Atteva punctella (Lepidoptera: Yponomeutidae) in South Africa?
Chris J. Durden
drdn at mail.utexas.edu
Tue Sep 19 03:48:29 EDT 2000
Unless it feeds on something else as well as ailanthus, *Atteva punctella*
must be non native to North America and have been introduced along with its
*Ailanthus* is present in the 38 million-year-old volcanic ash beds of
Florissant National Monument in Colorado, but none is known from the
Americas between then and now.
At 02:31 19/09/00 -0400, you wrote:
>I wonder what the etymology of Yponomeutidae would be. Anything that
>eats Ailanthus is fine with me.
>nextug at is.dal.ca wrote:
>> Anyone out there familiar with Atteva punctella (Lepidoptera:
>> Yponomeutidae)? In particular I'm wondering whether this North and Central
>> American species has been introduced to South Africa. I think that its
>> food plant (Ailanthus altissima) has been introduced as an ornamental in
>> southern Africa and I'm wondering if this moth has come along.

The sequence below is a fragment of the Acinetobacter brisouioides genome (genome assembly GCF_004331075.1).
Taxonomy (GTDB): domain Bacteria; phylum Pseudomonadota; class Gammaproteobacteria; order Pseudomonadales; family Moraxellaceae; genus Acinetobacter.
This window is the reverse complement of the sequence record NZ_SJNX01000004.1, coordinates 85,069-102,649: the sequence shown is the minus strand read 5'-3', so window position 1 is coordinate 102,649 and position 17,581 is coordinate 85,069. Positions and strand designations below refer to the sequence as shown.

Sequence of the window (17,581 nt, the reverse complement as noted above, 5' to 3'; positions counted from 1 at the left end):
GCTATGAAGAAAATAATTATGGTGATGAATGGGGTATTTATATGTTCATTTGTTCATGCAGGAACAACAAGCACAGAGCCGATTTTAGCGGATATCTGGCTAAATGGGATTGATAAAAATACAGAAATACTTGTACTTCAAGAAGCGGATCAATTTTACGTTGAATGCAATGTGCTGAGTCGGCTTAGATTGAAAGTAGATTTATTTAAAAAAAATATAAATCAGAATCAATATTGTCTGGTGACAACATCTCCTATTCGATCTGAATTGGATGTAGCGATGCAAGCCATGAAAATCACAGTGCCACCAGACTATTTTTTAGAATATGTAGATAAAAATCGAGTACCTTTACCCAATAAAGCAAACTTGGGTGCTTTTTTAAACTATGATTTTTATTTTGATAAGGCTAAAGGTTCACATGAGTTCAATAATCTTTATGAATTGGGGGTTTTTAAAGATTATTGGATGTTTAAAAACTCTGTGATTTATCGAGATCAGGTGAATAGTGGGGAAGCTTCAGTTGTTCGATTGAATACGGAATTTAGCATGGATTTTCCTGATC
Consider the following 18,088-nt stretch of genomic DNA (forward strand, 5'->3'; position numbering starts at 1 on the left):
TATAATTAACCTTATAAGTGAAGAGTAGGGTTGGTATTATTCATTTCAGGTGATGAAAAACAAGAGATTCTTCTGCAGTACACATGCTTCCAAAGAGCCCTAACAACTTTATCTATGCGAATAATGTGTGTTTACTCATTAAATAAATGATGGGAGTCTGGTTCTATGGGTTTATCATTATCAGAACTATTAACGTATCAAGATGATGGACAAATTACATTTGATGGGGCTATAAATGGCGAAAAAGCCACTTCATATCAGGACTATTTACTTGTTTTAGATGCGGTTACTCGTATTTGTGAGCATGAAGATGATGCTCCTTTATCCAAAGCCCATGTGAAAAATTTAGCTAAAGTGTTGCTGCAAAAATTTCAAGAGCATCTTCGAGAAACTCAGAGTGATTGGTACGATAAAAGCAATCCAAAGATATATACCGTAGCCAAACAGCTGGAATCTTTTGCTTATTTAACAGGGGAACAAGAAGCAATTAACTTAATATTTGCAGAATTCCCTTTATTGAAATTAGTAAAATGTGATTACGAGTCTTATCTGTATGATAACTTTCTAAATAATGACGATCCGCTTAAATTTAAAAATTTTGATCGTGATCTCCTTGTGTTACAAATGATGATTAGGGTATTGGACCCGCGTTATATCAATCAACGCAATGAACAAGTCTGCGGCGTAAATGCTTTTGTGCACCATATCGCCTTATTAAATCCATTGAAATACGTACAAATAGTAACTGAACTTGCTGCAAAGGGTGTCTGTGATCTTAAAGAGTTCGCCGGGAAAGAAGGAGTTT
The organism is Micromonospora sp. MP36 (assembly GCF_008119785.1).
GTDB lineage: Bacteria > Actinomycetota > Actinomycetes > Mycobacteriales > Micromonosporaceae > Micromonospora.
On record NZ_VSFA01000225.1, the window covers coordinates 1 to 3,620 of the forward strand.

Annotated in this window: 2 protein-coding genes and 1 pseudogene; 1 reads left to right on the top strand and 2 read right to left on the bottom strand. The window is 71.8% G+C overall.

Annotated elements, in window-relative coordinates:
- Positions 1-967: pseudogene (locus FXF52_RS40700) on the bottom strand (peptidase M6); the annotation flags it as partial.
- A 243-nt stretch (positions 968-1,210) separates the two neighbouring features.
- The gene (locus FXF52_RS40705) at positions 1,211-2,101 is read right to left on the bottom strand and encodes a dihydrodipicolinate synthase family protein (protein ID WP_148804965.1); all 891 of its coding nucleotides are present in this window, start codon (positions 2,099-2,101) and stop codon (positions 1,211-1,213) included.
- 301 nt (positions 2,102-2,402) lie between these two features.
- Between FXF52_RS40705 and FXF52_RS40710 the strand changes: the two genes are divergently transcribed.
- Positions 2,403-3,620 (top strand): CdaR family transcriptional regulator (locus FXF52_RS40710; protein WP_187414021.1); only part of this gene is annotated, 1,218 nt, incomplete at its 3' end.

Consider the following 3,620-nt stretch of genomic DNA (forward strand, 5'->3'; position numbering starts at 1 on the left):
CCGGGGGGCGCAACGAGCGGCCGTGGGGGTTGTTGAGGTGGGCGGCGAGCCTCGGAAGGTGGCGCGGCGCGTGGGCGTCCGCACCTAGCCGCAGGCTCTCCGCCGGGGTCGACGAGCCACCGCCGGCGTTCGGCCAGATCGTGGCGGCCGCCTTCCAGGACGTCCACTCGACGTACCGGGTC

>> Any South African entomologists out there who might be able to answer this
>> Many thanks,
>> Christopher Majka
>> Christopher Majka <natural at chebucto.ns.ca>
>> Electronic Resources on Lepidoptera, Halifax, Nova Scotia, Canada
>> URL = http://www.chebucto.ns.ca/Environment/NHR/lepidoptera.html
>> The toad beneath the harrow knows, exactly where each tooth-point goes;
>> The butterfly upon the road, preaches contentment to that toad.
>> - Rudyard Kipling (1865-1936)
>Michael Gochfeld, MD, PhD
>Professor of Environmental and Community Medicine
>UMDNJ-Robert Wood Johnson Medical School and
>Environmental and Occupational Health Sciences Institute
>170 Frelinghuysen Road
>Piscataway, NJ 08854 USA
>732-445-0123 X627 fax 732-445-0130
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